Chilled Borscht 2

Beets. One of nature’s most beautiful veg – often misunderstood or worse, overlooked. I was lucky enough to be exposed to them since I was a kid. Loved them then. Love them still.  They were so important to our kitchen table, we grew masses of them on the farm and I can still picture the rows and rows of jars, filled with Mom’s homemade pickled beets; tart, sweet, served at dinner, a delicious condiment to most meats. 

I can still recall when bringing home friends, how many of them did not know what Beet Soup/Borscht/Barszcz was. In fact, I think most of them had never even tasted a beet! (Of course, when you’re a kid, you find this strange! I used to assume that all the kids in school grew up like me…)

Common to most Eastern European cuisines, every culture has their version of a ‘beet soup.’ I always considered my Mom’s Polish version, Barszcz, THE best. (See my post from December 2011, for the story and recipe!) In later years, it remained a festive and most welcome addition to Christmas visits, when we descended at Mom’s for the holidays.

 Peeled and ready, leave some of the stalk attached. It’ll make a great ‘handle’…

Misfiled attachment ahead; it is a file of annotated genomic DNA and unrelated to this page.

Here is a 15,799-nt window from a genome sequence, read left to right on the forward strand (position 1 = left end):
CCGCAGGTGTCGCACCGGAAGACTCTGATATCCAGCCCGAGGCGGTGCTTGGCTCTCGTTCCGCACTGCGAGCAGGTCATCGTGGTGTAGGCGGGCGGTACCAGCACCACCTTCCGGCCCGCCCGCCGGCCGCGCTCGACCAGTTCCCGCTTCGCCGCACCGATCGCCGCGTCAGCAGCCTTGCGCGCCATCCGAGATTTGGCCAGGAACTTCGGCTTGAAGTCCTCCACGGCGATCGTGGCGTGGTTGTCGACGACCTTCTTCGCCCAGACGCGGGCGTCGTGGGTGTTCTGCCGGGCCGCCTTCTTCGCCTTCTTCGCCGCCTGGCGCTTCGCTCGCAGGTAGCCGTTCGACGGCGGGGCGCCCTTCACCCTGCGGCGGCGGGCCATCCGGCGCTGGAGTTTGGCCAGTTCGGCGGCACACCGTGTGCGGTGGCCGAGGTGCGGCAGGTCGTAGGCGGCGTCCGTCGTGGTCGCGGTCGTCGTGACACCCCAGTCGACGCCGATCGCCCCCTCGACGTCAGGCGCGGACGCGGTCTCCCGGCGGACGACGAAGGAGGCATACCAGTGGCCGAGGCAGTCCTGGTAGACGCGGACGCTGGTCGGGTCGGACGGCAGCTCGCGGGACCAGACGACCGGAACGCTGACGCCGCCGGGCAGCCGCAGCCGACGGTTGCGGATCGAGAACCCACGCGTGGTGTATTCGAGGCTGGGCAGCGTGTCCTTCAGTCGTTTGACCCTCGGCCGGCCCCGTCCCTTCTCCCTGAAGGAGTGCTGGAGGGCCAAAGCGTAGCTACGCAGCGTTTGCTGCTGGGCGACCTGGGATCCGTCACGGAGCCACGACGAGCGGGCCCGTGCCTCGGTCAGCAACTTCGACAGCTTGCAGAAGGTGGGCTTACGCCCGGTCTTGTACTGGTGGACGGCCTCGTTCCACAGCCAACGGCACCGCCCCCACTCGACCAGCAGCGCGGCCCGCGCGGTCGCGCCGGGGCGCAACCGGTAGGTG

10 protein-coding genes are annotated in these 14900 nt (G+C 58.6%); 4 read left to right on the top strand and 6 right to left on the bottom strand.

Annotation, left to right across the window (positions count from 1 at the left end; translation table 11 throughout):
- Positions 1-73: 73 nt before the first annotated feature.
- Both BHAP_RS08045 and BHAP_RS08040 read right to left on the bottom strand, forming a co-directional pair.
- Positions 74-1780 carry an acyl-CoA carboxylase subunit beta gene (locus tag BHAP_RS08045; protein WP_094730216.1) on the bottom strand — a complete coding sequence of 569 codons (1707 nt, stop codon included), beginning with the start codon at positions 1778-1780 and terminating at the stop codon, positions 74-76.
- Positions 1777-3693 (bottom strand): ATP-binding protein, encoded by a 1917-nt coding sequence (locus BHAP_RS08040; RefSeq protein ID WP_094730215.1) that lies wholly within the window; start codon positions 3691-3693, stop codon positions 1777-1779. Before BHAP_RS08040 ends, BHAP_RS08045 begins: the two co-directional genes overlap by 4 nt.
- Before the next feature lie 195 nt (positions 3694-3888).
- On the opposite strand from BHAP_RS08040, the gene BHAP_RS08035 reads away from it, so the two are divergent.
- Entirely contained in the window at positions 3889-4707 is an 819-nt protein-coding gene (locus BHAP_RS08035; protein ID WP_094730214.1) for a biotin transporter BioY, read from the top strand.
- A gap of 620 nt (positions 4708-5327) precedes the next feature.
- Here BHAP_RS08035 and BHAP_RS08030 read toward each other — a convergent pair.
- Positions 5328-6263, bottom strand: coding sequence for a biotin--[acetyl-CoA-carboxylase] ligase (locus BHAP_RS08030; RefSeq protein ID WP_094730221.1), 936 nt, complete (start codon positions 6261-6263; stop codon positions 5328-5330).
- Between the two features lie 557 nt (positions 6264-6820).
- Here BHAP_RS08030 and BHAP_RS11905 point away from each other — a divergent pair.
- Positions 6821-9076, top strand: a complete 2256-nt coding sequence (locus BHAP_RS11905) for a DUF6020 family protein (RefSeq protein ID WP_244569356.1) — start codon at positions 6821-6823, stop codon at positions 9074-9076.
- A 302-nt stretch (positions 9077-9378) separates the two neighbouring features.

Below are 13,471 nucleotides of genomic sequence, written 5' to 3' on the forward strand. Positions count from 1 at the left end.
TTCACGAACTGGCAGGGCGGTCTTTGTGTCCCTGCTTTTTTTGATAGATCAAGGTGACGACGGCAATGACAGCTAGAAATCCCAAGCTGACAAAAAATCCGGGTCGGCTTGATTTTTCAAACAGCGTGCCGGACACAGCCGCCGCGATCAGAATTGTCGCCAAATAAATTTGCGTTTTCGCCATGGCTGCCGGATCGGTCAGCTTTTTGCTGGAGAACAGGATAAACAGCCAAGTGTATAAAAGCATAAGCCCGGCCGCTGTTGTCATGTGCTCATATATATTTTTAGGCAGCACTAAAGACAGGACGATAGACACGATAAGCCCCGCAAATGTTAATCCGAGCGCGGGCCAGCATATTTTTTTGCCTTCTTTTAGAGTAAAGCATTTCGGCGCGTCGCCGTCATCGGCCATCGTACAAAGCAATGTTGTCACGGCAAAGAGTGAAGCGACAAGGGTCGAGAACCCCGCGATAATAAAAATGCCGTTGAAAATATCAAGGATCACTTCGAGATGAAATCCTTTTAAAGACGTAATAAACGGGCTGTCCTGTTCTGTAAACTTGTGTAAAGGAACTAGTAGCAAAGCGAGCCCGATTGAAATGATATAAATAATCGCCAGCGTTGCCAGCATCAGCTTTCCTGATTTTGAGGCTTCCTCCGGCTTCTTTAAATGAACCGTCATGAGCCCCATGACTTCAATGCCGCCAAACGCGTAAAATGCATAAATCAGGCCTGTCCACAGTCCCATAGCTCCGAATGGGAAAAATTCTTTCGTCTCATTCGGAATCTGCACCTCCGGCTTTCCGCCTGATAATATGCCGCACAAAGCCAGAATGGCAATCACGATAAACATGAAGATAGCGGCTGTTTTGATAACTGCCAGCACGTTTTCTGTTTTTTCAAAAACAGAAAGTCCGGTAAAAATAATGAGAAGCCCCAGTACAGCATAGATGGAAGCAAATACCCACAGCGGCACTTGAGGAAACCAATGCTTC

Even the peelings are beautiful…

Chilled Borscht

For a client request, I adapted my Mom’s hearty recipe, to make this lovely summer version. This makes enough for four generous servings and will keep, covered in the fridge for several days; it also freezes very well. Serve with a dollop of sour cream or plain yogurt on a hot summer day, it makes a refreshing addition to any lunch or dinner menu.

Beets, 2 lb
1/2 medium onion
Chicken stock, approx 5 cups
Red wine vinegar, 2 tablespoons
Salt, 1 teaspoon
Pepper, 1/2 teaspoon freshly ground
Sugar, to taste, 1 – 2 teaspoons, depending on the sweetness of the beets

With gloved hands, peel the beets, leaving a few inches of stem for a handle. Best tip: peel directly into an open bag – will save on clean up!
Cut them into quarters, or halves if smaller.
Get the medium sized, deep sauce pan you`re going to cook the soup in, and put it in your sink; this will help not only while grating, but also with clean up afterwards.
Still wearing gloves, grate the beets and onion directly into the pot; **watch for splatters; wipe immediately or risk staining!
Add chicken stock and vinegar, then bring to the boil.
Add salt and pepper, then turn down to a simmer and cover.
Cook for approx. 25-35 minutes, or until beets are tender.
Taste at the end, and if you want a little sweetness, stir in the sugar until dissolved.
Let cool, cover and store covered, in the fridge.

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